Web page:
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Topic: Boiler Question Condo Building  (Read 7917 times)

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Offline joeatuml

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Boiler Question Condo Building
« on: December 14, 2009, 10:54:54 AM »
See attached drawing (currently the way the heating system is setup at my condo).  What would be the reasons to not have a valve / check valve in the indicated position.  To me it would seem that with a valve or check this would force all the water to the boilers to be heated. 

The problem arises that the boiler outlet temp is reaching 180-190 and then the boilers are shutting off where the main header is only hitting 140-150, so I don't think it is mixing well enough with the main header.

Offline typhoon2028

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Re: Boiler Question Condo Building
« Reply #1 on: December 14, 2009, 02:02:39 PM »
I dont understand your drawing very well

Offline bigcanuknaz

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Re: Boiler Question Condo Building
« Reply #2 on: December 16, 2009, 04:37:56 PM »
It depends a bit on what kind of hot water boiler you have.

Most hot water boilers are sensitive to cold water "shock" where the entering water is too cold, and the temperature gradient accross the boilers is too great.  If this happens, you can have very expensive boiler repairs caused by the temperature gradient and warping/twisting of tubes and other boiler componets.

I am guessing that that part of the circuit is open because there needs to be some recirculation of hot water.  Even if hot water recirculation is taken care of locally at each boiler (and not diagrammed), it would seem that the boilers would contribute as much heat as possible, and only excess water demanded by the pumps (that the boilers could not supply) would come through the "black" section of the header.  I would guess that the boilers would not like *extra* cold water drawn through them by those transport pumps.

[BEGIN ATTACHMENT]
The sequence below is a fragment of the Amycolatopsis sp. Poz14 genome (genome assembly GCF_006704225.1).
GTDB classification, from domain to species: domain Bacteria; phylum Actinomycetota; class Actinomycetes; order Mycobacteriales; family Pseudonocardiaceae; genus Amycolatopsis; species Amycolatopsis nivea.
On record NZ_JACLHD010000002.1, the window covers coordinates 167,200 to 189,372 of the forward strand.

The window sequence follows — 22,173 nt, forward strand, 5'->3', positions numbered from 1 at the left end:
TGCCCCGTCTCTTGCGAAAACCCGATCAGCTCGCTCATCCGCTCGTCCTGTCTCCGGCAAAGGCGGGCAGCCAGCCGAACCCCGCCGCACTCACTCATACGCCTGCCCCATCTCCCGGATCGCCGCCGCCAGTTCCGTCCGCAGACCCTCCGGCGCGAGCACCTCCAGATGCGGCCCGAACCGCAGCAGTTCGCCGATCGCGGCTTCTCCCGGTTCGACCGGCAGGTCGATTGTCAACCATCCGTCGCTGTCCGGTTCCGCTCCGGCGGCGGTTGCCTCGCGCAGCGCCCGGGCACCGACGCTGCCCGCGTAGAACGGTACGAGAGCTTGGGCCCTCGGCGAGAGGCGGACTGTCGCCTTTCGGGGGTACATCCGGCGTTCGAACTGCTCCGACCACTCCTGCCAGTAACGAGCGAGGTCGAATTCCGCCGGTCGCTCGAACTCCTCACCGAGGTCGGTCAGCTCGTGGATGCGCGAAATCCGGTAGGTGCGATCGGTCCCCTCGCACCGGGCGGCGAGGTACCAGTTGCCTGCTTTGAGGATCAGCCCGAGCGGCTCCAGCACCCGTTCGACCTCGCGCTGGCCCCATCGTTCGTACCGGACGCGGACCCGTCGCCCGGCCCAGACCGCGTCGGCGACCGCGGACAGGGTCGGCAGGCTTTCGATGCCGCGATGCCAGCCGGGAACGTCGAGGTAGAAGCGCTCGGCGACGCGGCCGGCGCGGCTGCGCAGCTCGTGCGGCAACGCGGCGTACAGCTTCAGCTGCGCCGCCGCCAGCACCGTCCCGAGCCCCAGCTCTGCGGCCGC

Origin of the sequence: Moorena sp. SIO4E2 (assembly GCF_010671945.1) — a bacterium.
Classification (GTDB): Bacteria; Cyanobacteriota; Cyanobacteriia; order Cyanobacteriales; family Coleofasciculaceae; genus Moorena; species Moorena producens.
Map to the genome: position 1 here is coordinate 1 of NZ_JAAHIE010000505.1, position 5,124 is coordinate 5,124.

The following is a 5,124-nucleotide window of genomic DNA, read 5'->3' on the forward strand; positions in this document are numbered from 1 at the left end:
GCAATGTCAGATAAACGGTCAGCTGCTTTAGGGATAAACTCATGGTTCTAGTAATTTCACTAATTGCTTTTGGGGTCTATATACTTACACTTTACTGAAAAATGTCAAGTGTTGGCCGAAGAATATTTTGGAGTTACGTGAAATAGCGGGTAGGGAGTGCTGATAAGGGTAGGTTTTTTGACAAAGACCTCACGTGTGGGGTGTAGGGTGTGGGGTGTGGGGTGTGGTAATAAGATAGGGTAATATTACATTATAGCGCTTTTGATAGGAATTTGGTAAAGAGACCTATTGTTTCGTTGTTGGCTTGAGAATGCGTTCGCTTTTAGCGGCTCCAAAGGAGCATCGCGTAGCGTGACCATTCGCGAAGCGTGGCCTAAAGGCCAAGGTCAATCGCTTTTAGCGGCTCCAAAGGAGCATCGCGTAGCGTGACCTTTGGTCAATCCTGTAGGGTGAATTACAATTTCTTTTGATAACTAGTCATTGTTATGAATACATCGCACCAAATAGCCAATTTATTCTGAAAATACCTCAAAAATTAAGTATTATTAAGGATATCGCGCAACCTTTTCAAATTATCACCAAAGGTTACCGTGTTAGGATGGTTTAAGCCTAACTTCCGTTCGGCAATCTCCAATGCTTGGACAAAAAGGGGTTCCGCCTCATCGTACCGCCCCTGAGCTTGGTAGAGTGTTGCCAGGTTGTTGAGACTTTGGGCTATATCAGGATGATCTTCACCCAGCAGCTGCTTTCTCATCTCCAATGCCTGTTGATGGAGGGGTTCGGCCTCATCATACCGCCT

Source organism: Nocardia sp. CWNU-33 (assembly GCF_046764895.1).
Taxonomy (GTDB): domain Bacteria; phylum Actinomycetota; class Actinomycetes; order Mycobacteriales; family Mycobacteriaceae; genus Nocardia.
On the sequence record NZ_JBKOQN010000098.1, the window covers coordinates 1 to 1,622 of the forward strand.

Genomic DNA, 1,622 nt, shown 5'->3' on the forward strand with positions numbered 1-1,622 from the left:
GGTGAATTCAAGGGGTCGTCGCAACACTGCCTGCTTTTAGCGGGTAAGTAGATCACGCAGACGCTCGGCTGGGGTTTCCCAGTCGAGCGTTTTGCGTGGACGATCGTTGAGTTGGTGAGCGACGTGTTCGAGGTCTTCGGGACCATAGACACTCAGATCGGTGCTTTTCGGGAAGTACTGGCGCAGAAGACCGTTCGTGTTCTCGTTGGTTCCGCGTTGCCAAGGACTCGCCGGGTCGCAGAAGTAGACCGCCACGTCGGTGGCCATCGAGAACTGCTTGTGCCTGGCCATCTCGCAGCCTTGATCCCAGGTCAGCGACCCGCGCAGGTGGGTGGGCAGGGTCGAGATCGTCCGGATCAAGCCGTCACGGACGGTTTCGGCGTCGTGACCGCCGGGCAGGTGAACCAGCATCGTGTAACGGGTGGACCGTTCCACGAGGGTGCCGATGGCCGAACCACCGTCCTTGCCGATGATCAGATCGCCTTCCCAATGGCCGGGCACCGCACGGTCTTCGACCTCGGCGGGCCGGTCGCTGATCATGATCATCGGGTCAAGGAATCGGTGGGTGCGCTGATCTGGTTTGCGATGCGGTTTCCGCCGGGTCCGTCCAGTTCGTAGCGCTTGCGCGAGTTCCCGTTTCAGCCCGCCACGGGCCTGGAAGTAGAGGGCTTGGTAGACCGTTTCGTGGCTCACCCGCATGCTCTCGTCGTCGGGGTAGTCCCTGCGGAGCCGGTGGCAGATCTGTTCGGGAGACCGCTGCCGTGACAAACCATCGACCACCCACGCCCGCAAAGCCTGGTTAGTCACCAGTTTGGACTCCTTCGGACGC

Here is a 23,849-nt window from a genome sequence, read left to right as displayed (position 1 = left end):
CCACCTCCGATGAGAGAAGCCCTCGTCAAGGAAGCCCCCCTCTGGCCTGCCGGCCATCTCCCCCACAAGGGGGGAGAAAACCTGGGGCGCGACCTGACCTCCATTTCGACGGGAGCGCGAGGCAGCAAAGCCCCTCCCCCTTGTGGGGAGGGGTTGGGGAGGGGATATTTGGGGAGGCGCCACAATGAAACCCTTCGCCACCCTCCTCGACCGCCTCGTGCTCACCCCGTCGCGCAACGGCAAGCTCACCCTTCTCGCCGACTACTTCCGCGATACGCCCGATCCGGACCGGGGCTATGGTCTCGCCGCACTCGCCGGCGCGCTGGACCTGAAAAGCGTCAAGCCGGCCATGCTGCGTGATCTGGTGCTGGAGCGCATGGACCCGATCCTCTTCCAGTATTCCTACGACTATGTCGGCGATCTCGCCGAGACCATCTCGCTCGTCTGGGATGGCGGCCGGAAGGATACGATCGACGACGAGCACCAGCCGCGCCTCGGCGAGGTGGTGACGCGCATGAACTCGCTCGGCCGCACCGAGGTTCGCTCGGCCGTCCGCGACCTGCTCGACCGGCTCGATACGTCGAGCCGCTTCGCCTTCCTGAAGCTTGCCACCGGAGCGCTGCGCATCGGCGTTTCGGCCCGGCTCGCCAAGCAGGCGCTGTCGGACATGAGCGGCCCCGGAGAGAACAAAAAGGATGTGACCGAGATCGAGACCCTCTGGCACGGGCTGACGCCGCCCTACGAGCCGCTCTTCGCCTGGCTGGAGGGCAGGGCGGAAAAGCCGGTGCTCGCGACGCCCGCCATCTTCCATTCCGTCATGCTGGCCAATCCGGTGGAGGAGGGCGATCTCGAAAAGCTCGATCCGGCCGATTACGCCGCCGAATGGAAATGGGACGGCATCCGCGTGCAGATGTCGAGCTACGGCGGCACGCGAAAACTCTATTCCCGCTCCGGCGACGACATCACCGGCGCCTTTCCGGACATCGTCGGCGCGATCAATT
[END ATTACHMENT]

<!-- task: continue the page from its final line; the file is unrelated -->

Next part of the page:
One way to raise the temp in your transport loop, when the boilers cannot keep up, is to use variable speed transport pumps.  This can be based on the temp of your transport return, and can save a *lot* of electricity.

(Though not increase maximum capacity, if this is what you are after...)

naz

Offline Grundalizer

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Re: Boiler Question Condo Building
« Reply #3 on: December 16, 2009, 05:31:57 PM »
I don't know jack about boilers, but I've read numerous articles in all sorts of magazines about installing a water heater timer.  It's just a small 30 or 40 dollar device that you can program to heat water when you will need it.  For instance, turn down the gas heating the water at night since no one is making any use of the hot water, and have it turn back on two hours before you wake up for a shower.  Me personally, I hate showering in the mornings, so I turn mine off when I go to bed, and don't turn it back on until I get back from school/work in late afternoon.  Saves boatloads since for half the day I'm not burning gas for no reason. 

Offline joeatuml

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Re: Boiler Question Condo Building
« Reply #4 on: December 17, 2009, 06:53:58 PM »
Thanks for the replies.  I did think of the shock issue.  We have about 145 F going out to the units and approximately 10 F lower coming back.